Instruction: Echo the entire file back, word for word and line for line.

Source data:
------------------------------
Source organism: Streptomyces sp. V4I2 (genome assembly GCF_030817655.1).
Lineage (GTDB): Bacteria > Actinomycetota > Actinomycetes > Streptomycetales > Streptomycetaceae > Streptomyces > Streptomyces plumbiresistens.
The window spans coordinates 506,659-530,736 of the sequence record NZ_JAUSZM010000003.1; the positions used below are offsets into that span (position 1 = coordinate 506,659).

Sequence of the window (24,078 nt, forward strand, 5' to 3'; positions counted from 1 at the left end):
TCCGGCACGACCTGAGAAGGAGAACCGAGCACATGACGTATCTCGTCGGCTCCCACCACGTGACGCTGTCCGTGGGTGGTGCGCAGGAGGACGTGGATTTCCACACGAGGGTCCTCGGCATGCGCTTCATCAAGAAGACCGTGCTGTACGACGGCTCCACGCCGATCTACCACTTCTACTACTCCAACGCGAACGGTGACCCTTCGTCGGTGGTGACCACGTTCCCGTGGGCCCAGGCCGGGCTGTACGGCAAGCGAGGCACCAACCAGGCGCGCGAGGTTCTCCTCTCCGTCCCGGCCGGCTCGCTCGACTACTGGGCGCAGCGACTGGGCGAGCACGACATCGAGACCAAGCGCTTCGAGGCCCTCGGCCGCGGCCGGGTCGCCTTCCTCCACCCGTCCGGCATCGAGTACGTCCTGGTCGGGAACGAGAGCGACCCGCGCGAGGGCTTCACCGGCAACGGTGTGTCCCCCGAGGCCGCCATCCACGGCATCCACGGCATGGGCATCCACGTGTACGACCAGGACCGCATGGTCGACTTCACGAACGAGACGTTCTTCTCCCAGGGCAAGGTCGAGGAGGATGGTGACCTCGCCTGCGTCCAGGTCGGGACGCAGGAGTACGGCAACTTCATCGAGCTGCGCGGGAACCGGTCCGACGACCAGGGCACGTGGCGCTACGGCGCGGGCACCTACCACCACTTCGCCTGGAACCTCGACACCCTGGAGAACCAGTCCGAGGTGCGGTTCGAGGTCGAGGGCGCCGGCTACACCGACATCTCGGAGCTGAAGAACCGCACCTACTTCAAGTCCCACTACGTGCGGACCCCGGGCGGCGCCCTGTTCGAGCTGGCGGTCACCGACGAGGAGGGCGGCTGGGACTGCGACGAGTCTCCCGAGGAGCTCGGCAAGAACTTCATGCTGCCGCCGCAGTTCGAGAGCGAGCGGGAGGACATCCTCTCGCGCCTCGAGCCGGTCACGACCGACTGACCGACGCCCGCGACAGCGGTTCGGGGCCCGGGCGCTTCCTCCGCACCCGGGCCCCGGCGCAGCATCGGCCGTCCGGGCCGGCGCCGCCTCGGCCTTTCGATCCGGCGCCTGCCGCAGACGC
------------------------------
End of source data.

Source organism: Streptomyces sp. V4I2 (genome assembly GCF_030817655.1).
Lineage (GTDB): Bacteria > Actinomycetota > Actinomycetes > Streptomycetales > Streptomycetaceae > Streptomyces > Streptomyces plumbiresistens.
The window spans coordinates 506,659-530,736 of the sequence record NZ_JAUSZM010000003.1; the positions used below are offsets into that span (position 1 = coordinate 506,659).

Sequence of the window (24,078 nt, forward strand, 5' to 3'; positions counted from 1 at the left end):
TCCGGCACGACCTGAGAAGGAGAACCGAGCACATGACGTATCTCGTCGGCTCCCACCACGTGACGCTGTCCGTGGGTGGTGCGCAGGAGGACGTGGATTTCCACACGAGGGTCCTCGGCATGCGCTTCATCAAGAAGACCGTGCTGTACGACGGCTCCACGCCGATCTACCACTTCTACTACTCCAACGCGAACGGTGACCCTTCGTCGGTGGTGACCACGTTCCCGTGGGCCCAGGCCGGGCTGTACGGCAAGCGAGGCACCAACCAGGCGCGCGAGGTTCTCCTCTCCGTCCCGGCCGGCTCGCTCGACTACTGGGCGCAGCGACTGGGCGAGCACGACATCGAGACCAAGCGCTTCGAGGCCCTCGGCCGCGGCCGGGTCGCCTTCCTCCACCCGTCCGGCATCGAGTACGTCCTGGTCGGGAACGAGAGCGACCCGCGCGAGGGCTTCACCGGCAACGGTGTGTCCCCCGAGGCCGCCATCCACGGCATCCACGGCATGGGCATCCACGTGTACGACCAGGACCGCATGGTCGACTTCACGAACGAGACGTTCTTCTCCCAGGGCAAGGTCGAGGAGGATGGTGACCTCGCCTGCGTCCAGGTCGGGACGCAGGAGTACGGCAACTTCATCGAGCTGCGCGGGAACCGGTCCGACGACCAGGGCACGTGGCGCTACGGCGCGGGCACCTACCACCACTTCGCCTGGAACCTCGACACCCTGGAGAACCAGTCCGAGGTGCGGTTCGAGGTCGAGGGCGCCGGCTACACCGACATCTCGGAGCTGAAGAACCGCACCTACTTCAAGTCCCACTACGTGCGGACCCCGGGCGGCGCCCTGTTCGAGCTGGCGGTCACCGACGAGGAGGGCGGCTGGGACTGCGACGAGTCTCCCGAGGAGCTCGGCAAGAACTTCATGCTGCCGCCGCAGTTCGAGAGCGAGCGGGAGGACATCCTCTCGCGCCTCGAGCCGGTCACGACCGACTGACCGACGCCCGCGACAGCGGTTCGGGGCCCGGGCGCTTCCTCCGCACCCGGGCCCCGGCGCAGCATCGGCCGTCCGGGCCGGCGCCGCCTCGGCCTTTCGATCCGGCGCCTGCCGCAGACGC